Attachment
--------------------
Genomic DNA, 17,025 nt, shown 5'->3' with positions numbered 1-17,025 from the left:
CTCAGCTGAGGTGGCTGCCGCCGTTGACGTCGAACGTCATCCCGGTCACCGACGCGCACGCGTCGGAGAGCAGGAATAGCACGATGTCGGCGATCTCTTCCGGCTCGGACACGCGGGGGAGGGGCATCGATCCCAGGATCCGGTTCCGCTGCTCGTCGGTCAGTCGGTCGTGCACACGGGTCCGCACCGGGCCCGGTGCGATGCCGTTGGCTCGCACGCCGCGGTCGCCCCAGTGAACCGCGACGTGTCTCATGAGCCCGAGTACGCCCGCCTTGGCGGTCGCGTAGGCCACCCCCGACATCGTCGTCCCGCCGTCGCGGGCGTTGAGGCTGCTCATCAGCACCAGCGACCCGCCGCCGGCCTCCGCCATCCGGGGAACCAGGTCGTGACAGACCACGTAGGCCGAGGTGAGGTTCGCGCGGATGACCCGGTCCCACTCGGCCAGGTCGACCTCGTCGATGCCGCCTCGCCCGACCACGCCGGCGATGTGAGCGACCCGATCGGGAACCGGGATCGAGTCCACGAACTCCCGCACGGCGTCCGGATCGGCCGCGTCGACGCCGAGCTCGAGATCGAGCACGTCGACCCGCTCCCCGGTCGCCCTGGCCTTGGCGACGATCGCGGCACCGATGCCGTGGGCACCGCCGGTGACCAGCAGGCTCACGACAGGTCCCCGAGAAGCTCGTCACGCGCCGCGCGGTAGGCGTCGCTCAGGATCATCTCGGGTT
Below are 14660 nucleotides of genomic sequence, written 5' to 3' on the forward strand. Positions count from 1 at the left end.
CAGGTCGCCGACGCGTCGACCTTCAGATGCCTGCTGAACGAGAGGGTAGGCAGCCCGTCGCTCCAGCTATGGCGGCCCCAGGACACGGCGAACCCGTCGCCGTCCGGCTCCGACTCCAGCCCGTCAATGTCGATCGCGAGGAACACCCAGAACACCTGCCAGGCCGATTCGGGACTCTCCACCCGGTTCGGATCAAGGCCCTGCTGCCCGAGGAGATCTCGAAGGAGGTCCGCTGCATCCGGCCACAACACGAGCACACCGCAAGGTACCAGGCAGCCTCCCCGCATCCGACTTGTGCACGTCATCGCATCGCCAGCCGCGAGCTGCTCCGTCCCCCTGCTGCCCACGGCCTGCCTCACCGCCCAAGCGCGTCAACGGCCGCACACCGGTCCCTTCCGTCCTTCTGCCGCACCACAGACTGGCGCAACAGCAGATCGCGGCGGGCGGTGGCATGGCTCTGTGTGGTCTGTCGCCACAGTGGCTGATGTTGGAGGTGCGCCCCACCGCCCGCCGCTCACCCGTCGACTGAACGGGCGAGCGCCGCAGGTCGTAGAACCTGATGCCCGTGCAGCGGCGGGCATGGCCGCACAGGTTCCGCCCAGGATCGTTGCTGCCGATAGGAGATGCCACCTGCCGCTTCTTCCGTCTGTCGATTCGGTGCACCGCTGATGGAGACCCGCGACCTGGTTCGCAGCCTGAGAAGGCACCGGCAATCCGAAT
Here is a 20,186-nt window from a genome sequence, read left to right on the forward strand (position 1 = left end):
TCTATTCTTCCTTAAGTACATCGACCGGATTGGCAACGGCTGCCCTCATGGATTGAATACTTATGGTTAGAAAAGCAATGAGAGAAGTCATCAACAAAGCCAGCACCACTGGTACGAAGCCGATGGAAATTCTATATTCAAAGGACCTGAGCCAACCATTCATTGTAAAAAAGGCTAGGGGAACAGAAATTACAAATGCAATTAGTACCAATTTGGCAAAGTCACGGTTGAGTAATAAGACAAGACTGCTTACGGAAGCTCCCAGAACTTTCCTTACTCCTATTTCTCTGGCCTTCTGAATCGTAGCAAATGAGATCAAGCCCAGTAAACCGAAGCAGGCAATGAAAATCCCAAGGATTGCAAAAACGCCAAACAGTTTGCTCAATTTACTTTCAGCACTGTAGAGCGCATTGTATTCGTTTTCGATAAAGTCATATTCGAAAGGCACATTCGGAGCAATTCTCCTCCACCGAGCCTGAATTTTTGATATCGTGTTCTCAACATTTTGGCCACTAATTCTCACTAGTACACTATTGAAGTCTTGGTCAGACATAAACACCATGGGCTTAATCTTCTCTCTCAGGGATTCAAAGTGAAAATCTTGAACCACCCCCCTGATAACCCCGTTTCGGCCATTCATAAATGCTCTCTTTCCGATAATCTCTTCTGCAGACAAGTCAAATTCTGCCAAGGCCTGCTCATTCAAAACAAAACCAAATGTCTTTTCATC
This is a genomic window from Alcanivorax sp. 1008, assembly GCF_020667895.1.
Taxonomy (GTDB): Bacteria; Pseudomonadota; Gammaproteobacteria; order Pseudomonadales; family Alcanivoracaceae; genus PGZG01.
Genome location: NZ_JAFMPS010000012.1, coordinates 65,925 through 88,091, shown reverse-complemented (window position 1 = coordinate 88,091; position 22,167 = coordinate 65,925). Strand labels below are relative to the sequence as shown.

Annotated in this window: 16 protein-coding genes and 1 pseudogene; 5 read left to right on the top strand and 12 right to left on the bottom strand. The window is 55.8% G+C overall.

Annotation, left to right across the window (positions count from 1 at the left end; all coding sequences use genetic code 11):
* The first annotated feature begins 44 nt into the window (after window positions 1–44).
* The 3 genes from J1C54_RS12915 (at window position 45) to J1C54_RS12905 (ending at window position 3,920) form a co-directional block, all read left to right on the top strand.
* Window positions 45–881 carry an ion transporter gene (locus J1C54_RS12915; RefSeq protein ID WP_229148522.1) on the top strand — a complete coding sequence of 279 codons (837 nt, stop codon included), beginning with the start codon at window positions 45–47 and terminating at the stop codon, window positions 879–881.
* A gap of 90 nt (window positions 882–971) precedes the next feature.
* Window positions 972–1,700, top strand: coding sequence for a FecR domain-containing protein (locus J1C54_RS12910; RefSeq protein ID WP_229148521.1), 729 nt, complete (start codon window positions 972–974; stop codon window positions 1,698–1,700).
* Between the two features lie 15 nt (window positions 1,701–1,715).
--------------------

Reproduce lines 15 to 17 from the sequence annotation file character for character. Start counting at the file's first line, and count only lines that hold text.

* A gap of 90 nt (window positions 882–971) precedes the next feature.
* Window positions 972–1,700, top strand: coding sequence for a FecR domain-containing protein (locus J1C54_RS12910; RefSeq protein ID WP_229148521.1), 729 nt, complete (start codon window positions 972–974; stop codon window positions 1,698–1,700).
* Between the two features lie 15 nt (window positions 1,701–1,715).